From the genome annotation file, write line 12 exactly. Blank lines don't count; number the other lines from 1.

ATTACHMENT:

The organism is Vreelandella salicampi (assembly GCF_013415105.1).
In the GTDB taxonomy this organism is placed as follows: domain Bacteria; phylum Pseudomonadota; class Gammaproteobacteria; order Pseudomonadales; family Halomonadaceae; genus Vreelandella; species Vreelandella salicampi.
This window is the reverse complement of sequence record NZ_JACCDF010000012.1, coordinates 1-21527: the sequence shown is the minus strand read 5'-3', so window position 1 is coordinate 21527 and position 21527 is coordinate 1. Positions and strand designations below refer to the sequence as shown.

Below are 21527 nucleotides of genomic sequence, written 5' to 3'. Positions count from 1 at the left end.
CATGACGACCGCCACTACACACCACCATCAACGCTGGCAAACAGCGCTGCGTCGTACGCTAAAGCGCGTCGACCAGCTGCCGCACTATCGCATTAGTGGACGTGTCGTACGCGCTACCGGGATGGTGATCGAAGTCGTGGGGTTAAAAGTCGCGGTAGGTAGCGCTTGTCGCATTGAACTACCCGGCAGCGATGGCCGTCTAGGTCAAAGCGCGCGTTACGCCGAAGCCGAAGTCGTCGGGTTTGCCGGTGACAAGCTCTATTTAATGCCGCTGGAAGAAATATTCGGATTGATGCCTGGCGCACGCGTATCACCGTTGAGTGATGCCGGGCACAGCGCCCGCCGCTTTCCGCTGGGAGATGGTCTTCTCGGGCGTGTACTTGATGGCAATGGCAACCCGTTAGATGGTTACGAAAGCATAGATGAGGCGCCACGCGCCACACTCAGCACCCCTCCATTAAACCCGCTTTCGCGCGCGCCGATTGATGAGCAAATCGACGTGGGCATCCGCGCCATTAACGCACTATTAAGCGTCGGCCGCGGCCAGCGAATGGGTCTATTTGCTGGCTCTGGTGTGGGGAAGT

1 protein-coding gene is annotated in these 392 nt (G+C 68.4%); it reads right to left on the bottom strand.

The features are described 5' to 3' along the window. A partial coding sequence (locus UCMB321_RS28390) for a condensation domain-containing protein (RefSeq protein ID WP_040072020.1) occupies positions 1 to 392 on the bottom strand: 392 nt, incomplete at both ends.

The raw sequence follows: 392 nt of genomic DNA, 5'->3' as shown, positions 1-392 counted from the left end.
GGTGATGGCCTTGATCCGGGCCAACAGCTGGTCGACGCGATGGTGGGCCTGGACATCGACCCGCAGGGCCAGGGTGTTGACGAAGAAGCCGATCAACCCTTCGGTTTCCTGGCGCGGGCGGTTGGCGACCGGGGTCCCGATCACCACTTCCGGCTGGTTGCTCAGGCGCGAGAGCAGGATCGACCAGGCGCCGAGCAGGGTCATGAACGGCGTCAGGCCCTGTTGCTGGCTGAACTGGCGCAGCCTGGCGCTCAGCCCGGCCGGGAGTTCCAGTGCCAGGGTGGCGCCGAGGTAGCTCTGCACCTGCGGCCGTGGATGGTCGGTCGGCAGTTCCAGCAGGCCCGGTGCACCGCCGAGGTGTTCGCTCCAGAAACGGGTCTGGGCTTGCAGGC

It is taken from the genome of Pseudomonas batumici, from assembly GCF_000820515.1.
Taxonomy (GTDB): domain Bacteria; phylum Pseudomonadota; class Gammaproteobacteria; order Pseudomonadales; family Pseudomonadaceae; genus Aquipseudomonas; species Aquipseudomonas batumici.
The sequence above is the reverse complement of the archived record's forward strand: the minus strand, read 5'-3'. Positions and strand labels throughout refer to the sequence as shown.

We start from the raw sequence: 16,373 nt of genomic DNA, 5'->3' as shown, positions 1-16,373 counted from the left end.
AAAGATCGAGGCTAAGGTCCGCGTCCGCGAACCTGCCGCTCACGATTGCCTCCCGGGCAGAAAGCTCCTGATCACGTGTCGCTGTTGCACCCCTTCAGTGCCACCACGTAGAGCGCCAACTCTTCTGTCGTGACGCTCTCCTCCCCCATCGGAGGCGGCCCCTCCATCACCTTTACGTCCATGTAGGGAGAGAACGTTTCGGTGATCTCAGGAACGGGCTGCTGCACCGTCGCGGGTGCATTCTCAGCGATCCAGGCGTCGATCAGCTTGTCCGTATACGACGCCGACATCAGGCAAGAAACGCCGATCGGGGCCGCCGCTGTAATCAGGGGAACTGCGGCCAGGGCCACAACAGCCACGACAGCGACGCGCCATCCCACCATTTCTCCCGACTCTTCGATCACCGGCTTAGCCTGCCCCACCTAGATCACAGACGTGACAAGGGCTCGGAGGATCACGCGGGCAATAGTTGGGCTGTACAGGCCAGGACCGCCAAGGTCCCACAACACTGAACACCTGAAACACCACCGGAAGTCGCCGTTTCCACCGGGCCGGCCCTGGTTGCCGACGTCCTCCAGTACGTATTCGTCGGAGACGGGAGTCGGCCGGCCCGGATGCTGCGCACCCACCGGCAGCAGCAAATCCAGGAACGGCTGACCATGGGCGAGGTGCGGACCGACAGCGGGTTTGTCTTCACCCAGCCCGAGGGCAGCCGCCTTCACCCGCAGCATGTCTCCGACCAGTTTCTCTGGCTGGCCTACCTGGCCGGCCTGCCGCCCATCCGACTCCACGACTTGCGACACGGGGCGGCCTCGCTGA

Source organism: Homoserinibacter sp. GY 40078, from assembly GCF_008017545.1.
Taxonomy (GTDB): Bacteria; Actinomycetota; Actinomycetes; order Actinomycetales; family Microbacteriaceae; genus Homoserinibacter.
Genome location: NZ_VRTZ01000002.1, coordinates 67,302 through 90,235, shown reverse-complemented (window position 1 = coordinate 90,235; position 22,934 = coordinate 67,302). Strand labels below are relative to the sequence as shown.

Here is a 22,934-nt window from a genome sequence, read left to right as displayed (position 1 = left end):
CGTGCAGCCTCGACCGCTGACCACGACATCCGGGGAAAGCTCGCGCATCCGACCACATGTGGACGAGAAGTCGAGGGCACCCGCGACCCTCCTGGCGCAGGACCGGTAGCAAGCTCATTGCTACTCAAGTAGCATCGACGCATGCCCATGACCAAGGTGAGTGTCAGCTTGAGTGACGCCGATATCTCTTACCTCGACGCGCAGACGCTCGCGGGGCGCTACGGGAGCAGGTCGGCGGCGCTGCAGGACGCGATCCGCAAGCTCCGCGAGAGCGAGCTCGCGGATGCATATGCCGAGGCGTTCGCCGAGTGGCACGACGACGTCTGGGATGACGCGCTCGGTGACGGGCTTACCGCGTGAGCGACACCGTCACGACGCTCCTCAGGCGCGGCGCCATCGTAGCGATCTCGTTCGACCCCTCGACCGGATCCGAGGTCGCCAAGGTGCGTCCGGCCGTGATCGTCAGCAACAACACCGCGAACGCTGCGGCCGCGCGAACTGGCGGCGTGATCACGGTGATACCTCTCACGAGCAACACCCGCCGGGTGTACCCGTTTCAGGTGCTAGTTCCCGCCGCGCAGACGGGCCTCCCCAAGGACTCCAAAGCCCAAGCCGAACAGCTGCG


The sequence above is the reverse complement of the archived record's forward strand: the minus strand, read 5'-3'. Positions and strand labels throughout refer to the sequence as shown.